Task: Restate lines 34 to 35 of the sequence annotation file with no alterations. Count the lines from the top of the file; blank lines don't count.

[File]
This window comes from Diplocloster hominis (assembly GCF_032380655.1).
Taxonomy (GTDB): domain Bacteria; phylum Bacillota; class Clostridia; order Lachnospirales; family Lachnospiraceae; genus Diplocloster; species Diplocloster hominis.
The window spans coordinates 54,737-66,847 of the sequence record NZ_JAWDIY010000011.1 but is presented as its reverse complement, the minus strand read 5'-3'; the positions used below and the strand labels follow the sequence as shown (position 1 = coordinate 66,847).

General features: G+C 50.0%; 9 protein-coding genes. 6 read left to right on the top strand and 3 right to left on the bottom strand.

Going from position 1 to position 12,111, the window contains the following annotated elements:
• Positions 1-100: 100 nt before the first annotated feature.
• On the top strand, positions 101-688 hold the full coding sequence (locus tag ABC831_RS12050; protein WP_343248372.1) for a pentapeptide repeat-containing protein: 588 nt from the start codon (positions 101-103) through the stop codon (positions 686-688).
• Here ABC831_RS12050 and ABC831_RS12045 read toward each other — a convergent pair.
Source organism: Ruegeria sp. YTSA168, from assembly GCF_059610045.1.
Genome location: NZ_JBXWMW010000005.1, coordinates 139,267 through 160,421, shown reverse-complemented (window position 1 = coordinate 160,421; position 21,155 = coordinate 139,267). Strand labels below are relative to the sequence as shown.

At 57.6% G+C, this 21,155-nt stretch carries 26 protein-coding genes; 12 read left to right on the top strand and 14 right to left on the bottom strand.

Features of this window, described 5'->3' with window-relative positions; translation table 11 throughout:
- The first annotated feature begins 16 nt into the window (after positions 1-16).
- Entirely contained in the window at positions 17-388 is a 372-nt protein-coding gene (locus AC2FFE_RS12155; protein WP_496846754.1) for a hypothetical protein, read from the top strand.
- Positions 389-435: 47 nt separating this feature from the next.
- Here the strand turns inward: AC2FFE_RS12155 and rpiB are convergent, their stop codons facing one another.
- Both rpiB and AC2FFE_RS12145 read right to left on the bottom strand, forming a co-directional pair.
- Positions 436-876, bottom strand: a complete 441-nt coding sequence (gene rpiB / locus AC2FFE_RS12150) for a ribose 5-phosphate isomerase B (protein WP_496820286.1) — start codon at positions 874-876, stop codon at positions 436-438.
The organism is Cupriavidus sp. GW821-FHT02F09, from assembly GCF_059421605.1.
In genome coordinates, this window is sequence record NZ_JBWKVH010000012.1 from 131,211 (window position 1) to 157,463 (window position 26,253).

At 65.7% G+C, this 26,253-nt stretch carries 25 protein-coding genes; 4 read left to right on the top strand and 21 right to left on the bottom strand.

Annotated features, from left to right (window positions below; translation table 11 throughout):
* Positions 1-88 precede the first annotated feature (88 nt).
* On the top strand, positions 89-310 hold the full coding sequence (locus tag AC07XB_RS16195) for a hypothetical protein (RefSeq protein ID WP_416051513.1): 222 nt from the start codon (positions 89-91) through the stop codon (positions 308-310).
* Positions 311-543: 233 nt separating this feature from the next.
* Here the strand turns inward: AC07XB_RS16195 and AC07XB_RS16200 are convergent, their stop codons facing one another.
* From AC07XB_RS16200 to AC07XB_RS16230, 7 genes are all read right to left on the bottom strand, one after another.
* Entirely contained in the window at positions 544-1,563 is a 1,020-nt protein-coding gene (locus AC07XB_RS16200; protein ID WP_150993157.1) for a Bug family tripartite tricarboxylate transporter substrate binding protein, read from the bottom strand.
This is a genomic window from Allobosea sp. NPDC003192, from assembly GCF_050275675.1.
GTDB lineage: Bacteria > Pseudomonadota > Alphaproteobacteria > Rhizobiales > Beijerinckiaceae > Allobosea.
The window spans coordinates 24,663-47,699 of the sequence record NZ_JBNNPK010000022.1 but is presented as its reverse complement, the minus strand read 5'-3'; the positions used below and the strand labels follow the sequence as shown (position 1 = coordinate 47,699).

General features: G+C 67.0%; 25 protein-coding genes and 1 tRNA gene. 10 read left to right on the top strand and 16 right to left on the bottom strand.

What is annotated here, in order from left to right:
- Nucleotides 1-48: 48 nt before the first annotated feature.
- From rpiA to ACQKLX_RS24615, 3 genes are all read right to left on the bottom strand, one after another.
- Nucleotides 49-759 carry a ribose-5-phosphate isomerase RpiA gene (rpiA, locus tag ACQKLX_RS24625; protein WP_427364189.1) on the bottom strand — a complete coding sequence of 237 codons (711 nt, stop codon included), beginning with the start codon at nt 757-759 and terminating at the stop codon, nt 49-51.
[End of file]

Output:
- Nucleotides 1-48: 48 nt before the first annotated feature.
- From rpiA to ACQKLX_RS24615, 3 genes are all read right to left on the bottom strand, one after another.